Shell Company has several strategies some of which include offering differentiated efficient fuels, the strategy of focusing on investment, and generating more revenue from differentiated products (McGee, Thomas, & Wilson, 2005). Several challenges are facing the strategies that applied in the day- to- day running of Shell Company. The development of new supplies and the expansion taking place within the market environment presents various challenges. The overall strategy of increasing Shell’s energy supplies is faced by tight competition leading to high energy prices. This constraint emanates from the unpredicted demand within the market (Lynch, 2006).

Strengths of the shell’s overall strategy (Johnson & Scholes, 2007)

  1. Job tenures; by ensuring job tenures for the workers, they are sure of securing employee security and so maintaining the experienced workforce. It also enables the employees to master their job and take responsibilities efficiently thus producing the expected results.
  2. Commercial and Project academies; these help them in assessing their strength and weaknesses and forge plans to meet the challenges. They also get new ideas from other areas or competitors.
  3. Emphasis on discipline and teamwork; these lead to individual efforts to meet the companies target, close supervision, and monitoring and thus achieving professionalism for all workers.
  4. Globalization; through these, the shell has been able to take their services and business beyond borders to meet the desired market. This contributes highly to their gross input as a whole.
  5. Common infrastructure; by doing these, they can save on costs and create a fair trading atmosphere for all their consumers (Johnson & Scholes, 2007).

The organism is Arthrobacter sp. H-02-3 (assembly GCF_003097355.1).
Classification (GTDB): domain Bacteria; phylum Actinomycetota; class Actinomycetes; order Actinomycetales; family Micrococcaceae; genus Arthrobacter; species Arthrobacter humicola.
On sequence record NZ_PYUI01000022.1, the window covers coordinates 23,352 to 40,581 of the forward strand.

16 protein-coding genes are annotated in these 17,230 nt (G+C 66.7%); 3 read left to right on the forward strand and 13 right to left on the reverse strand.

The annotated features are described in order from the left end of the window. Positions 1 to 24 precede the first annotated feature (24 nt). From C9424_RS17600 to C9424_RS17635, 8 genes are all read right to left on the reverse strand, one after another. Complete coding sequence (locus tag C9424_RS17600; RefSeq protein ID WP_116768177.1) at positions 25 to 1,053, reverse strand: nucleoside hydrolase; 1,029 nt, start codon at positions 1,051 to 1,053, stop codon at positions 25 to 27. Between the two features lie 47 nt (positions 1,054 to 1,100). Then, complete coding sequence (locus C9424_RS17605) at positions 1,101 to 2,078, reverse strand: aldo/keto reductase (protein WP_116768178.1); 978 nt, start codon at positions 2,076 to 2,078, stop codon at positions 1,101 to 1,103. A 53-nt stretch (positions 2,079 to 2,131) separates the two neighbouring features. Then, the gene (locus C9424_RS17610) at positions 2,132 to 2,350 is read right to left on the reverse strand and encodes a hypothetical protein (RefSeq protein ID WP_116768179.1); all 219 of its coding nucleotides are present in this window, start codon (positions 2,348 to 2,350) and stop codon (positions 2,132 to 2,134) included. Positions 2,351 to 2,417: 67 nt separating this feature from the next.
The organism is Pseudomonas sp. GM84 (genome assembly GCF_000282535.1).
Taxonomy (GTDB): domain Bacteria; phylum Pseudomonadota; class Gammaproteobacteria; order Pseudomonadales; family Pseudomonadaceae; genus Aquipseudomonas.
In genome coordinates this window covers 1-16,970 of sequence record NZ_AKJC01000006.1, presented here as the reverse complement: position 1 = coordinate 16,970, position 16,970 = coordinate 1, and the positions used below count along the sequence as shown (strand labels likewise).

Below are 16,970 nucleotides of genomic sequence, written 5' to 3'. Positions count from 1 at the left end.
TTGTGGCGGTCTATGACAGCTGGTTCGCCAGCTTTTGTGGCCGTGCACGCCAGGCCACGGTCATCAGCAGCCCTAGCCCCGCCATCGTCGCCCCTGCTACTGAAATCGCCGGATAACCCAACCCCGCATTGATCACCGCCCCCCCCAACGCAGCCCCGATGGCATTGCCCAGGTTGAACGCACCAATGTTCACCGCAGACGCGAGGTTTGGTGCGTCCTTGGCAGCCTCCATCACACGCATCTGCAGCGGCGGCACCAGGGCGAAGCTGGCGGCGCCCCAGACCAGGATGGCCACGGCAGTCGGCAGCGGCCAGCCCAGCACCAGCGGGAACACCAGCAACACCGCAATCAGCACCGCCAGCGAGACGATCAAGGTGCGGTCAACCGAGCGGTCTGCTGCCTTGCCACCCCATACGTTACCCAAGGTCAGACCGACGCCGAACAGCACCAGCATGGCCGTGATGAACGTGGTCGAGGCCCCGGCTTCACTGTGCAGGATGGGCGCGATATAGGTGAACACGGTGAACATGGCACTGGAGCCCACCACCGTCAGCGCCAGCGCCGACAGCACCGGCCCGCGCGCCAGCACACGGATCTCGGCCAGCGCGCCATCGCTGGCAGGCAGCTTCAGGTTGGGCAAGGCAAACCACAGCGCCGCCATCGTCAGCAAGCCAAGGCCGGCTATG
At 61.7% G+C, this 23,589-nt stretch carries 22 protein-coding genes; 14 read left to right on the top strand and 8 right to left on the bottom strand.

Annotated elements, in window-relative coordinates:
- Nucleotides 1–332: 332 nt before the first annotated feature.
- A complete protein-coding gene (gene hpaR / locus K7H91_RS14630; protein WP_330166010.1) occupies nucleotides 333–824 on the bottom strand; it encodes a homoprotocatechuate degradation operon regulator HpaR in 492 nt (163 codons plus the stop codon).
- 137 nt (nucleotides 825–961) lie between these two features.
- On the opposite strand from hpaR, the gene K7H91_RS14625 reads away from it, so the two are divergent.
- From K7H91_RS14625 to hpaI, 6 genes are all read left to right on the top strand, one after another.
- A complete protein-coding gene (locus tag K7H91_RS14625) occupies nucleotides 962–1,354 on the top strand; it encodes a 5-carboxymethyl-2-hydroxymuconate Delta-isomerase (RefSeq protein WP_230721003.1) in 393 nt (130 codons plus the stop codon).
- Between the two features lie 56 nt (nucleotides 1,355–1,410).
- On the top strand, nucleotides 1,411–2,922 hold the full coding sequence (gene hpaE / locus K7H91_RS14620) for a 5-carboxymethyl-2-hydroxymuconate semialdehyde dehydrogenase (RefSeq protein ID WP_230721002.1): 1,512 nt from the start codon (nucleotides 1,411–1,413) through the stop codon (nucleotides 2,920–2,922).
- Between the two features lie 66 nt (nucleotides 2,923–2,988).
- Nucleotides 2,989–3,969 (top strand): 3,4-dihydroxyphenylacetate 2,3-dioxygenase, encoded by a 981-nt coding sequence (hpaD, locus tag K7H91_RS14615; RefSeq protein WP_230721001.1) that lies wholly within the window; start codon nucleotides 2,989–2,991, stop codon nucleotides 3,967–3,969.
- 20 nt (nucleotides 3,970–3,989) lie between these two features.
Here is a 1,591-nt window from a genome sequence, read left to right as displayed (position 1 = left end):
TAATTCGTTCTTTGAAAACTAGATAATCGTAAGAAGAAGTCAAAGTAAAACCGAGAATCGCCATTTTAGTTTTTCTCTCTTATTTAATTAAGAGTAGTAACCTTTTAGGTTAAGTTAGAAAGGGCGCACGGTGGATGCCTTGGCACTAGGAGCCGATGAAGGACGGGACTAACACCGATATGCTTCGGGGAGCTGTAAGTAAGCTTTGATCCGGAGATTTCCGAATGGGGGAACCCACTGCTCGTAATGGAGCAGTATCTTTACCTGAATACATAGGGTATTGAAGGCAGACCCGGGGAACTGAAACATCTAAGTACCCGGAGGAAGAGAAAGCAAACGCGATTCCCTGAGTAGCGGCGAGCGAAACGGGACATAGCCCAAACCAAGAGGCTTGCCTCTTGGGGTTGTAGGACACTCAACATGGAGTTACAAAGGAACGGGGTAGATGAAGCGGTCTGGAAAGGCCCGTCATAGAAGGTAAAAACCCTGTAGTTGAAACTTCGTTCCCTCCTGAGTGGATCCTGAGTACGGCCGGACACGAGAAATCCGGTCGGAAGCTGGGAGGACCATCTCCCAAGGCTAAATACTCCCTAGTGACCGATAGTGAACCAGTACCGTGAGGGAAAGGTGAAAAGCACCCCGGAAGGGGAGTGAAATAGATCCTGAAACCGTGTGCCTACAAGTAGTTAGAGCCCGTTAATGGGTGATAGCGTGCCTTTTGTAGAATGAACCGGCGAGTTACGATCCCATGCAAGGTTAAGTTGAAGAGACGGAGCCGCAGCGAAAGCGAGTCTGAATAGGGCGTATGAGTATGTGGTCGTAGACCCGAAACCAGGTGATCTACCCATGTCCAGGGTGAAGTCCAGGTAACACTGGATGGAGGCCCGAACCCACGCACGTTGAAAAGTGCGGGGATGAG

Explanation on Strengths of an overall strategy

The strategy of increasing supplies and expanding the market is supported by the ability of the company to apply new technology and undertake more complex projects. The country-based organization has made the company close to consumers and the various governments; this makes it easier for the company to exploit the resources available within the specific regions. The strategy utilized is well connected to the rising new technologies within the markets and instant communication channels. This is reinforced by the unifying of parent companies under one name, Royal Dutch Shell plc, this means that the company currently operates under one board and chief executive officer operating from one headquarter (Johnson & Scholes, 2007).

This makes it easy for the company to gain from clear and accountable governance. The chief executive officer delivers the strategy to a single board elected by a single shareholder body. This gives the company the strength to be flexible on the use of their finances. The globalization of the business organization has ensured that the principles of operations are direct, integrated, and appropriate for the realization of faster growth.

Re-organizing the complexity within organizational leadership ensured that the company became closer to their customers and stakeholders through better services. The establishment of Commercial and Project academies ensures that successful strategies are applied systematically inappropriate way. (Johnson & Scholes, 2007).

Weaknesses of the shell’s overall strategy

  1. Rationalizing of the IT systems- the world is going IT. As such, they have to embrace fully the use of it to be efficient and effective in service delivery.
  2. Shared services in low-cost areas- these can be tricky since some countries are very poor. To strike a balance may mean one country is disadvantaged.
  3. Recruitment of more talents; since shell plans to recruit new technical professionals, the problem is that there are few science graduates in Europe and the US. Thus they have to think of better ways of doing the same (Modern Power Systems, 2002).

Explanation of Weaknesses for the overall strategy